Sustaining a thriving lobster fishery through science and community.
| Table of Contents
What's in a name?
Molting & Growth
Nervous & Sensory Systems
Muscular System & The Lobster's Tail
Larvae & PostLarvae
The Lobster's Future
Adult lobster life is similar to that of adolescents except for the array of physiological, ecological, and behavioral events that are related to reproduction. Virtually everything we know about the sex life of the American lobster is based on laboratory observations where detailed accounts of courtship and mating activities can be made using artificial shelters pressed up against glass windows. Although the difficulties of studying lobster courtship and mating behavior in nature are not insurmountable, they are formidable. The biggest obstacle to surmount before we can witness lobster mating in the field is the lobster's private habits. Mated pairs of lobsters generally live under rocks and in deep, dark crevices where they remain hidden. Furthermore, lobsters are nocturnally active, so when they do come out of their shelters it is difficult to monitor their activities without disturbing their normal behavior.
To encourage normal behavior in the laboratory, special tanks have been designed and built to facilitate direct observations. These tanks are fully equipped with a gravel bottom, ambient running sea water, and abundant shelter space. Live food is provided by stocking the tanks with fish and invertebrates commonly found in association with lobster shelters in nature. Lobsters, captured by local fishermen, are measured, sexed, given individual identification markings, examined for any distinguishing characteristics, placed in the tanks, and monitored over a twenty-four hour cycle for several months. Observations made in the lobster aquaria revealed fascinating and complex behavioral interactions between lobsters.
When two adult male and five adult females (each weighing approximately 1.25 pounds) are housed together, each female, in turn, forms a brief (one to two week) pair bond with the dominant male. When it gets close to the time for her to shed her shell, the female lobster initiates the pair bond by making repeated approaches to the shelter of the dominant male. The female "checks out" the male by poking the tips of her claws in his doorway and flicking her antennules repeatedly. In response, the interested male backs up slightly, raises his abdomen, and begins to beat his pleopods in metachronal waves. (Figure from: Atema, J. (1986) Review of sexual selection and chemical communication in the lobster, Homarus americanus. Canadian Journal of Fisheries and Aquatic Sciences 43(11): 2283-2290. Drawing by Ellen Chase Botkin. Used with permission.)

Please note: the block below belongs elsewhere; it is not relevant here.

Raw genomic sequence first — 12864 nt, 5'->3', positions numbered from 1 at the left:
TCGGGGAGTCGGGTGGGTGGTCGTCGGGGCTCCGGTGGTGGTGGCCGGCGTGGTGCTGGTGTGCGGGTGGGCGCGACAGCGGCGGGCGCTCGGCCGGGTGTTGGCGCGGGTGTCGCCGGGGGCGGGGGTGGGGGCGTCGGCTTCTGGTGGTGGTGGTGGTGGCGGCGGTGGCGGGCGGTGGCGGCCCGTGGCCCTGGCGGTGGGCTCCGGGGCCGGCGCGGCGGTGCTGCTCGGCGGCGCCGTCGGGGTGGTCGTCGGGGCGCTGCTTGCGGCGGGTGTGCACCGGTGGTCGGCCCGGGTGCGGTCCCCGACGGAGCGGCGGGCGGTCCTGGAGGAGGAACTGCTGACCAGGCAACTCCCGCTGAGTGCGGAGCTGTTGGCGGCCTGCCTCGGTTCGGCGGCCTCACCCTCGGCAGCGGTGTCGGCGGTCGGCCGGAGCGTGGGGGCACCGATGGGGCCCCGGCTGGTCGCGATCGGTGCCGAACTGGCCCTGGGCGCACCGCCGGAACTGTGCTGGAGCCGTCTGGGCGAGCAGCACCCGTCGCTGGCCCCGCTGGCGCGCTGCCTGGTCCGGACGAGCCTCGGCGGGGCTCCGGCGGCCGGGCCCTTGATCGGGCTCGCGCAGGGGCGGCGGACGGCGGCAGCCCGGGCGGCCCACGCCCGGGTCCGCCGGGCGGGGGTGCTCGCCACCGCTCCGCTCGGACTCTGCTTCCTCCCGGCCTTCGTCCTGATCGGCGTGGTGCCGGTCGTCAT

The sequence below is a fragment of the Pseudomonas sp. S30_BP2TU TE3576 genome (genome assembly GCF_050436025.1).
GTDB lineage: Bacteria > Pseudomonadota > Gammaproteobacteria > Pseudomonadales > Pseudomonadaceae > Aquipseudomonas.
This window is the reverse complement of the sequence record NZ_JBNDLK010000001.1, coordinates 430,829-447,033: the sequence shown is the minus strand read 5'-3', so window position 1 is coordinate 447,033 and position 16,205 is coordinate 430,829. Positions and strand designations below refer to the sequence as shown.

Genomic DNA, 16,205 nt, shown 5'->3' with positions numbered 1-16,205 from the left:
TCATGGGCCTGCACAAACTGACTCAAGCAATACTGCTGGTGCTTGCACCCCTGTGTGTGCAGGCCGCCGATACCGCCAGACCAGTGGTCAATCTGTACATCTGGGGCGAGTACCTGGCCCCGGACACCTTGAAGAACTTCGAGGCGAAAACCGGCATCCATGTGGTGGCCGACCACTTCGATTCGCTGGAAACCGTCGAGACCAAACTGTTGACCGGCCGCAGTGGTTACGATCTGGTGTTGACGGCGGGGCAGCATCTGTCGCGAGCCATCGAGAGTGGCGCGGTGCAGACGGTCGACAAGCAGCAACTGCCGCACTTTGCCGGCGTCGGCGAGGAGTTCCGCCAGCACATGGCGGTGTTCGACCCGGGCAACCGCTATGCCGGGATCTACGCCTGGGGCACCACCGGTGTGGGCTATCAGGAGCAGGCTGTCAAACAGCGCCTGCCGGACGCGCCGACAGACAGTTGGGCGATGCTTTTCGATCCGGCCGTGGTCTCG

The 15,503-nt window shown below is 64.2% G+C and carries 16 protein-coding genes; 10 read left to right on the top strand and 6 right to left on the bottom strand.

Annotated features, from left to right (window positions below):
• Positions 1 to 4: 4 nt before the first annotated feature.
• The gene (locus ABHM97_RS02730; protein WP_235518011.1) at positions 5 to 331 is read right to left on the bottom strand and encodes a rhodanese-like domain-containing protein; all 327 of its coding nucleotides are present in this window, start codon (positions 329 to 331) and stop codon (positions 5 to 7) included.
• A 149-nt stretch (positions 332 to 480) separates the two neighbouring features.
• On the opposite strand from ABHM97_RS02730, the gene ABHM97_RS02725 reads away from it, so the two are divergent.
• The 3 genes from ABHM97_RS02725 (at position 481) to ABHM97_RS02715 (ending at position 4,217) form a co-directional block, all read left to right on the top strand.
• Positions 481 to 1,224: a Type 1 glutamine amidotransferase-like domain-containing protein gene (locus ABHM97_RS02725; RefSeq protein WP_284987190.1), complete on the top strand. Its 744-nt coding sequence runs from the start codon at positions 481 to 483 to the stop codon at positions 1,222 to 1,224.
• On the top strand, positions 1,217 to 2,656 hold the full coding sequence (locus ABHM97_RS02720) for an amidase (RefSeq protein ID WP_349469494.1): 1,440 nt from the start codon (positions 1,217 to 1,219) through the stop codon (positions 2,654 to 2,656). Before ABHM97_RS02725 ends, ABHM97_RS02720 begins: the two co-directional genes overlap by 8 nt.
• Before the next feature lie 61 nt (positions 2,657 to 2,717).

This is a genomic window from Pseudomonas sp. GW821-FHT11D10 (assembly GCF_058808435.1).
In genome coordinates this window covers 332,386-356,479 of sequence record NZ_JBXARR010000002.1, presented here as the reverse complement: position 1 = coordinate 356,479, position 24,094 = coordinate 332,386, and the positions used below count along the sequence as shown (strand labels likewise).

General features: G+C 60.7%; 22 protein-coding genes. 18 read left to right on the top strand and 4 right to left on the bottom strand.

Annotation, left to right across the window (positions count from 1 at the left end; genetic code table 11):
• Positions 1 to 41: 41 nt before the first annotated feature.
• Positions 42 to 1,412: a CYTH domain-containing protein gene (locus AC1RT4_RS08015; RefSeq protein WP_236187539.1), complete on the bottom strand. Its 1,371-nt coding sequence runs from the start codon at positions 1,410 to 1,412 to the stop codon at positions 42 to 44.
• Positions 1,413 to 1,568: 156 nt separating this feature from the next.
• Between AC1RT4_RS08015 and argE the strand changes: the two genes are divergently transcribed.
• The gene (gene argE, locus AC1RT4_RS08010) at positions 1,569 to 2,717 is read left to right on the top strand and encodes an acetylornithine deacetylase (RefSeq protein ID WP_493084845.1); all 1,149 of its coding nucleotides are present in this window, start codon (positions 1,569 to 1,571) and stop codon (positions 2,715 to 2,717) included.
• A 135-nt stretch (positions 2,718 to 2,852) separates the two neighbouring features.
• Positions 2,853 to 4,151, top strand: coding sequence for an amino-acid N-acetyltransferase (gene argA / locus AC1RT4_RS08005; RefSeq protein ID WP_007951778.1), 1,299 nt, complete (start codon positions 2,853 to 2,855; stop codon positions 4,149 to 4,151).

After a few days of shelter checking, the premolt female enters the male's shelter. When she enters, the female holds her claws out with the tips of the claws pointing down into the ground. The male approaches and taps her claws alternately with his own and the cohabitation begins. The pair continue to box from time to time, usually with the male hitting the female's claws, but sometimes he jabs her in the side or even seems to nudge her. "Boxing" may provide a way for the male to "know" how soon the female will shed her shell. The male may be able to sense the female's claws becoming hollow as her muscles shrink to squeeze out of her old shell. As any excited lobster would, the male fans his pleopods more and more frequently as the day of the female molt approaches. Pleopod fanning draws water through one shelter entrance and out the other and may serve the dual function of aerating and broadcasting the scent of the shelter.